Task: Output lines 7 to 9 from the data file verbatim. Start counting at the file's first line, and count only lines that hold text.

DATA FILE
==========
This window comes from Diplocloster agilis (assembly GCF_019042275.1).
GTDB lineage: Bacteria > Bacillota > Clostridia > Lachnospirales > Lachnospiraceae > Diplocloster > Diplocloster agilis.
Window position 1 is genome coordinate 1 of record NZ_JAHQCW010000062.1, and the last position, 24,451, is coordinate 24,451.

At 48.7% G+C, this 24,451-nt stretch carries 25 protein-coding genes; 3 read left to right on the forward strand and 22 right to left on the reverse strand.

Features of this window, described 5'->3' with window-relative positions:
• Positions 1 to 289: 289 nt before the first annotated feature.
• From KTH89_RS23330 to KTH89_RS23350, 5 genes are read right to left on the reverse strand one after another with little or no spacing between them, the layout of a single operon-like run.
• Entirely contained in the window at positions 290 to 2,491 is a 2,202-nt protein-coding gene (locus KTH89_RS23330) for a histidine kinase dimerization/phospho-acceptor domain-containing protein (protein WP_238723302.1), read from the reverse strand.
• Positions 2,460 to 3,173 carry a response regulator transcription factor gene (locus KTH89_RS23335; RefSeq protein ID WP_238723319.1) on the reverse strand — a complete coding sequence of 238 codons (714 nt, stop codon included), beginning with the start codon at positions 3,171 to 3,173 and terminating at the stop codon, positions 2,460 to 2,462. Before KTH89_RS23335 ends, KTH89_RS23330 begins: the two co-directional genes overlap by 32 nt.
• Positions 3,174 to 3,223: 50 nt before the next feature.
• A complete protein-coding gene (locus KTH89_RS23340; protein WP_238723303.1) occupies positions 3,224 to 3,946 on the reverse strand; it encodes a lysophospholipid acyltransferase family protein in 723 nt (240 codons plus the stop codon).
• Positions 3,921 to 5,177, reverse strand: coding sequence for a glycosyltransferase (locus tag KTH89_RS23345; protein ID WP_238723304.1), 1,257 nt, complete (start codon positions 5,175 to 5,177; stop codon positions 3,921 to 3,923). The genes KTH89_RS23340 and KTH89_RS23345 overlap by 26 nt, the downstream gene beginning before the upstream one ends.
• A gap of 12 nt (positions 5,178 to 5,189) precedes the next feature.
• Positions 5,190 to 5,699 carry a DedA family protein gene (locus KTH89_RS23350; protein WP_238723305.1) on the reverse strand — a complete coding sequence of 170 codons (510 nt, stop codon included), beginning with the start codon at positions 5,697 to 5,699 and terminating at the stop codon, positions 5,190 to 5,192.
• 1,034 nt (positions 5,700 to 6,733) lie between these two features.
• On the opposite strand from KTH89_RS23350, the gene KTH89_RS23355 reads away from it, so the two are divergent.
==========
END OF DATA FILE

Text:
• From KTH89_RS23330 to KTH89_RS23350, 5 genes are read right to left on the reverse strand one after another with little or no spacing between them, the layout of a single operon-like run.
• Entirely contained in the window at positions 290 to 2,491 is a 2,202-nt protein-coding gene (locus KTH89_RS23330) for a histidine kinase dimerization/phospho-acceptor domain-containing protein (protein WP_238723302.1), read from the reverse strand.
• Positions 2,460 to 3,173 carry a response regulator transcription factor gene (locus KTH89_RS23335; RefSeq protein ID WP_238723319.1) on the reverse strand — a complete coding sequence of 238 codons (714 nt, stop codon included), beginning with the start codon at positions 3,171 to 3,173 and terminating at the stop codon, positions 2,460 to 2,462. Before KTH89_RS23335 ends, KTH89_RS23330 begins: the two co-directional genes overlap by 32 nt.